Ultimately, as Frodo rebukes Samwise in his antagonizing of Smeagol, we begin to see a change in how Samwise operates; this transformation comes to a head just after Samwise saves Frodo from the Ringwraith at the Battle of Helm’s Deep. As Samwise delivers one of the best cinematic monologues ever, we begin to understand that he, too, now sees the world (and even Smeagol) as worth saving.
Keep this in mind while reading the following passage from John 21, and pay attention to the types of “love” used within this dialogue:
Then when they had finished breakfast, Jesus said to Simon Peter, “Simon, son of John, do you love (agape) me more than these do?” He replied, “Yes, Lord, you know I love (phileo) you.” Jesus told him, “Feed my lambs.” Jesus said a second time, “Simon, son of John, do you love (agape) me?” He replied, “Yes, Lord, you know I love (phileo) you.” Jesus told him, “Shepherd my sheep.” Jesus said a third time, “Simon, son of John, do you love (phileo) me?” Peter was distressed that Jesus asked him a third time, “Do you love me?” and said, “Lord, you know everything. You know that I love (phileo) you.” Jesus replied, “Feed my sheep.”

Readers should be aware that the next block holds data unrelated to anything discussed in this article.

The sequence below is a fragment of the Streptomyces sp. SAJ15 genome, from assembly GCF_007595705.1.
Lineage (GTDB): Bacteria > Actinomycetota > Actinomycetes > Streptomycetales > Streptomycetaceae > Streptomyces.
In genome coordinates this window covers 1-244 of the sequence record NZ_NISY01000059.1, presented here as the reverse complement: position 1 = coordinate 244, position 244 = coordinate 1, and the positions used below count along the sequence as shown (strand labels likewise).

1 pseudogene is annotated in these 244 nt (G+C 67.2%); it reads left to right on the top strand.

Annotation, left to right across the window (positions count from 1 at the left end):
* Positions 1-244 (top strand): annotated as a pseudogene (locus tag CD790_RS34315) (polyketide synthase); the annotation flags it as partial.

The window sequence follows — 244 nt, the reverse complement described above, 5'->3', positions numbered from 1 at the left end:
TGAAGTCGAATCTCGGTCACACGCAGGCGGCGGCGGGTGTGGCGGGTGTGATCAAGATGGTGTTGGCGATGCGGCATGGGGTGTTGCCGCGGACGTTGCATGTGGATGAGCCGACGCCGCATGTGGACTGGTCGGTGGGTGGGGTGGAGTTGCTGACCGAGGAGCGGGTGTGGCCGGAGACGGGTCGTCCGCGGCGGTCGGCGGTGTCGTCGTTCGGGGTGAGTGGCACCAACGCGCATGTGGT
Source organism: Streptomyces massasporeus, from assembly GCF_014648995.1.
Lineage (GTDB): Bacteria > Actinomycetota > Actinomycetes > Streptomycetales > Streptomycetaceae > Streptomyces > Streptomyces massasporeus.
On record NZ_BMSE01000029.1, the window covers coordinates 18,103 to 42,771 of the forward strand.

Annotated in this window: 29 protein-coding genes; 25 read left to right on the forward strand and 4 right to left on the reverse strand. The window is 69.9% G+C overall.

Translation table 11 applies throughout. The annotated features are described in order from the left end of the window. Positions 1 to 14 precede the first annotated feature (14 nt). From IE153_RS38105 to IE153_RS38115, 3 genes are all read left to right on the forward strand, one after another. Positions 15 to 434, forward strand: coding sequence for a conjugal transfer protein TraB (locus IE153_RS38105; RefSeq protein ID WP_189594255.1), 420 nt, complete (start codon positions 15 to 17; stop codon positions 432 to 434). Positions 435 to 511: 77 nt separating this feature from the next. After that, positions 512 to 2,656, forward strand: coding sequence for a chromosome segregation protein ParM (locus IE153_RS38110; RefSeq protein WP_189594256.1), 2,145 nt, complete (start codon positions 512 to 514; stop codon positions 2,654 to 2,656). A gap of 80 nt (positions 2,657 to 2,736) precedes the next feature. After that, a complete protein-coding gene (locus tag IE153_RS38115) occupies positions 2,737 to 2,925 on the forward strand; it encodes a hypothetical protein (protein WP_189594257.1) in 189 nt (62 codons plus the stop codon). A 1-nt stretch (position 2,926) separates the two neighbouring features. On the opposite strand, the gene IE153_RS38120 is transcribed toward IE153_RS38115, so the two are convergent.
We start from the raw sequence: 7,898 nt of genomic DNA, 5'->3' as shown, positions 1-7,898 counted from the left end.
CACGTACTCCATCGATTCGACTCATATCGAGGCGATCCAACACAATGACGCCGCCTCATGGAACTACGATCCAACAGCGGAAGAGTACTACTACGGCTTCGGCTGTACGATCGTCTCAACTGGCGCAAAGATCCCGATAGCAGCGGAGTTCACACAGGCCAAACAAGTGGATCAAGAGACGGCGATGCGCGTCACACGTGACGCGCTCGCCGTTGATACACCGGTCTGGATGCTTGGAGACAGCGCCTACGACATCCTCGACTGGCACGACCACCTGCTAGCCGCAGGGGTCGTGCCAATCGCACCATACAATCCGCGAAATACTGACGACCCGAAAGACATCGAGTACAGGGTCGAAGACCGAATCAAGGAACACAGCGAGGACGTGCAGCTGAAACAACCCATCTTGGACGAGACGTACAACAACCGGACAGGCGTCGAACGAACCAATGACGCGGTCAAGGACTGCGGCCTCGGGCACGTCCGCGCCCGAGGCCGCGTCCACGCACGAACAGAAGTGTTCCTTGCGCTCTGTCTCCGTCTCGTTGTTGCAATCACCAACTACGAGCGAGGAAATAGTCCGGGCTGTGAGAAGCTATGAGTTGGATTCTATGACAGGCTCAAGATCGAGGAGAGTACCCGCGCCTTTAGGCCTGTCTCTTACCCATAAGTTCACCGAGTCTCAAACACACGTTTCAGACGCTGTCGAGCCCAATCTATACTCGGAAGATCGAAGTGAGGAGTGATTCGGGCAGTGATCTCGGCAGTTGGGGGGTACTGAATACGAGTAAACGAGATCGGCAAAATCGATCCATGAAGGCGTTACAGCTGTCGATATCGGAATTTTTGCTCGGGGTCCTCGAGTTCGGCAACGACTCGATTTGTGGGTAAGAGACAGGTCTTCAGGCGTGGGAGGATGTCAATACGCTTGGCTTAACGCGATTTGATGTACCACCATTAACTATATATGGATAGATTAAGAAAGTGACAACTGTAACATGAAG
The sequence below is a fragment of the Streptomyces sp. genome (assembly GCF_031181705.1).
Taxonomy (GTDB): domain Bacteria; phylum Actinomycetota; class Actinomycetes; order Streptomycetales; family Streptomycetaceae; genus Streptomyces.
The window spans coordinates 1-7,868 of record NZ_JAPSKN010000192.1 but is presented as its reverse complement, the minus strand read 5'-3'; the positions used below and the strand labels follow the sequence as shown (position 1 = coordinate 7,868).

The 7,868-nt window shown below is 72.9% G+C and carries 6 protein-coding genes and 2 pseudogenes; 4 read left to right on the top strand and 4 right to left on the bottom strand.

A topical understanding of the different types of “love” used here is required. Jesus’s love agape (ah-GAH-pey) is best understood as the loyal, committed, and self-sacrificial love (you know, the kind he demonstrated for us on the cross). Peter’s love phileo (fi-LEY-oh) is more like a brotherly bond between friends. Obviously, the latter is the lesser of the two. (Insert plug for C.S. Lewis’s book The Four Loves here.)
Jesus asks for Peter’s agape love, but Peter can only offer a brotherly love; then the process is repeated for a second time. But then Jesus, being able to empathize with Peter, meets Peter halfway by asking him for the love that he is most comfortable with giving. This “distresses” Peter, that Jesus would once again stoop to his level, but because Jesus got on his level, Peter has no other option but to accept Jesus’s challenge to feed His sheep. Think about this whenever you meet someone that’s being “difficult;” you may just need to get on their level and meet them halfway.
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Finding Christ In Cinema is the show where we discover Christian themes in movies past and present. Join us and together we’ll dig deeper into the silver-screen classics of yesteryear as well as the box-office hits of today. Brought to you by the Great Commission Transmission Network. View the complete show notes, including links to articles discussed, by clicking here.